Geek Week: A Testimonial

Apparently I’ve been living my entire life steeped in the pits of ignorance, for I’m only now learning there’s such a thing as “Geek Pride Day,” which is by all accounts something I should have been celebrating since the time I could walk. Appropriately, that is circa the same time I was introduced to Speed Racer, the first milestone in many that would catapult me down a path towards the geekpocalypse from which I hope to never return. Considering I recently began my first Dungeons & Dragons campaign and regularly review anime and video games for Geeks Under Grace, I think I’m doing a pretty good job so far.3r8tp0
While I did not always identify as such, it’s safe to say I’ve been a geek for my entire conscious life. Starting with aforementioned Speed Racer and sprinting into the arms of My Neighbor Totoro, Power Rangers, and Donkey Kong Country around the age of four, I was engrossed by the wonders of anime, Saturday morning television, and video games, right out the gate. These interests would only continue to be tinkered with, refined, and deliberately extrapolated during each consecutive year and season of life.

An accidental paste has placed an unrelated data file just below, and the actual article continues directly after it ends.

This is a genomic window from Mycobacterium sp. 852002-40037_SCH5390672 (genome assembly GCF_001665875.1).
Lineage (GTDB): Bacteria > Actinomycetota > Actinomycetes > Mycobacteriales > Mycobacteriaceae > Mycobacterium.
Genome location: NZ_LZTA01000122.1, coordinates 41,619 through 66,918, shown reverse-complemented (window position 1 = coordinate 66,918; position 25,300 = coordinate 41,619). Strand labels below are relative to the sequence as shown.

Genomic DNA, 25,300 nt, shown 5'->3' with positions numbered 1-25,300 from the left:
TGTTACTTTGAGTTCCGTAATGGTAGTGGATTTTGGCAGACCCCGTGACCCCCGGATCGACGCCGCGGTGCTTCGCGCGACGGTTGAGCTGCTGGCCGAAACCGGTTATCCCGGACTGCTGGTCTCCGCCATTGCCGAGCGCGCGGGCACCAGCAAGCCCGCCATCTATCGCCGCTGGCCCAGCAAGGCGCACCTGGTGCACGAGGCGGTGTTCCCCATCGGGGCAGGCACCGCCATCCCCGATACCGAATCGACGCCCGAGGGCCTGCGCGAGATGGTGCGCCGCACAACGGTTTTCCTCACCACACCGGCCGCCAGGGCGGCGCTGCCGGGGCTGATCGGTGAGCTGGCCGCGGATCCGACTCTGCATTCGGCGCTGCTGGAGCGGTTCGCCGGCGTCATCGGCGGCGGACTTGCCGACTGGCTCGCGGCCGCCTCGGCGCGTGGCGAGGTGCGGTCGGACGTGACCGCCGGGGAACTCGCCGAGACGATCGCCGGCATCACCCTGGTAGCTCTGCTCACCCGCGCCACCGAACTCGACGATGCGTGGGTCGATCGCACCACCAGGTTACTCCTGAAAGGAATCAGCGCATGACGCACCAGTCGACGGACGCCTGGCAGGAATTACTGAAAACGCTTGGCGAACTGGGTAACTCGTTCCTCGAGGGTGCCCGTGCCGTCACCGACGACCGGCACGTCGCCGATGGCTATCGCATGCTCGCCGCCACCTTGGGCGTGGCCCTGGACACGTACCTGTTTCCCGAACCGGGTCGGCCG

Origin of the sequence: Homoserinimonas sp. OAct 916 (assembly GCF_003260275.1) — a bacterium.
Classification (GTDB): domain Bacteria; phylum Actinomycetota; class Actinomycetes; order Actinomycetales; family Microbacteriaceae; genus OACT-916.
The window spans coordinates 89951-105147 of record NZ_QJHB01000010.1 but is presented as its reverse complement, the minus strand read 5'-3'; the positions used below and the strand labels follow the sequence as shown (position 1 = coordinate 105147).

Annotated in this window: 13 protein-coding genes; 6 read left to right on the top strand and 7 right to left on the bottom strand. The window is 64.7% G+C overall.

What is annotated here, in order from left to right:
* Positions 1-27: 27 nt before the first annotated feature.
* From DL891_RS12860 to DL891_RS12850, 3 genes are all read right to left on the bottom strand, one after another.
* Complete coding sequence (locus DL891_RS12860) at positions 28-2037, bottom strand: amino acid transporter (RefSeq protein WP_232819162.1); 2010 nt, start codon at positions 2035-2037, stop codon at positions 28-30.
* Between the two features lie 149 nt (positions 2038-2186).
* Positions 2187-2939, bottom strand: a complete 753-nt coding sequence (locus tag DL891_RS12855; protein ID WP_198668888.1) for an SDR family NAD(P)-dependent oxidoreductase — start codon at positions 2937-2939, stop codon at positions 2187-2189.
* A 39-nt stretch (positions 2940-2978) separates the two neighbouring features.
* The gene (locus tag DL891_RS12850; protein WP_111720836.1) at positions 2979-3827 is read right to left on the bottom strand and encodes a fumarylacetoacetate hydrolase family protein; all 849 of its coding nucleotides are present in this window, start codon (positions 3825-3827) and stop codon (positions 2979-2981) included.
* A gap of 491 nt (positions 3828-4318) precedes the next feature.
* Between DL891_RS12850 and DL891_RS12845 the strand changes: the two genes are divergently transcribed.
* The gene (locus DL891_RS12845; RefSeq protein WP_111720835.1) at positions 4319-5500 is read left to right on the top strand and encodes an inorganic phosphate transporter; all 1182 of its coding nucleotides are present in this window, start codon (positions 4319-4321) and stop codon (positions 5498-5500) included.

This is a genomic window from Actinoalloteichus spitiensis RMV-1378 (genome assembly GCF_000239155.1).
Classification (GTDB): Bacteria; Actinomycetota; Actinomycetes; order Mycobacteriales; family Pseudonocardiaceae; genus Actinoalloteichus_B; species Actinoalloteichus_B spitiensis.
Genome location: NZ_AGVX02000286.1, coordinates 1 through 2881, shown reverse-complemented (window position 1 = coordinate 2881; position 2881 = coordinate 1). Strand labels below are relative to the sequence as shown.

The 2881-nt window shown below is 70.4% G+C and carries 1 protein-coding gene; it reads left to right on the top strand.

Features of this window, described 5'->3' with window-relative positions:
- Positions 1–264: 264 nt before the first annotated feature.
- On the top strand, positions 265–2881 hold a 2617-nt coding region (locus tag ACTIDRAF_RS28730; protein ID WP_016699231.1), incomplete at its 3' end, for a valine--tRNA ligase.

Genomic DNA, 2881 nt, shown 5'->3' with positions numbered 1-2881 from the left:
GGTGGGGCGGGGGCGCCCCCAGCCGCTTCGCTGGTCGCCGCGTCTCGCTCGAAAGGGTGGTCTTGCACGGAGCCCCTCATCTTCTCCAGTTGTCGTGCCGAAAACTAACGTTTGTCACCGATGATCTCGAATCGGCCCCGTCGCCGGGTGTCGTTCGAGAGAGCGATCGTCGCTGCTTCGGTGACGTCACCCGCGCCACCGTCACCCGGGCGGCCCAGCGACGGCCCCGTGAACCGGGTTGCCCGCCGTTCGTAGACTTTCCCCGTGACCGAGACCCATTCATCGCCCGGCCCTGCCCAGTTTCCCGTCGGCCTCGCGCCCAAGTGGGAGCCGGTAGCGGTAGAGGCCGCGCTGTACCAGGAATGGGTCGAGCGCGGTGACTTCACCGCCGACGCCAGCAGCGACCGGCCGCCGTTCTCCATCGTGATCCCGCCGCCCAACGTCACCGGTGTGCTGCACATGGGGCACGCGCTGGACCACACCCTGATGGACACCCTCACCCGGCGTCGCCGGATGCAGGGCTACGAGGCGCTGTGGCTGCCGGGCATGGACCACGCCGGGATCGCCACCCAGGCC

As with many, my geek passions were a fundamental piece of my soul and a shuttle for helping me connect with my contemporaries. Hours would be spent on the school playground waging wars and having “training regimes” with friends. We’d practice the art of catching imaginary monsters, peddling self-created trading cards (because Pokemon and its kindred were a menace at my elementary school), or writing rudimentary Zoids fantasy tales with our social circles as the cast. These things I’d learn years later were called LARPing and fanfiction, and both would be further embraced to one degree or another.
tumblr_m6qzgs424U1qzizv5o2_1280Trends, hobbies, and fandoms would come and go, as is their nature. But some stuck around a little longer than others. Pokemon is a good example. While I might have skipped generations four and five out of some wayward sense of being “grown-up” (the folly of man), I have since mended my ways and await Sun and Moon with that same childhood spirit which fell in love with Red and Blue. Charmander was my first Pokemon ever, and set the tradition that every new generation must begin with a fire-type.
Naruto is another monolithic example of a geek interest which has endured the years. Over twelve of them, actually. Some of the Geeks Under Grace staff chalked up a nice summation of our feelings a year and a half ago, when the series concluded.  You can read about it and let your heart stir the waters here.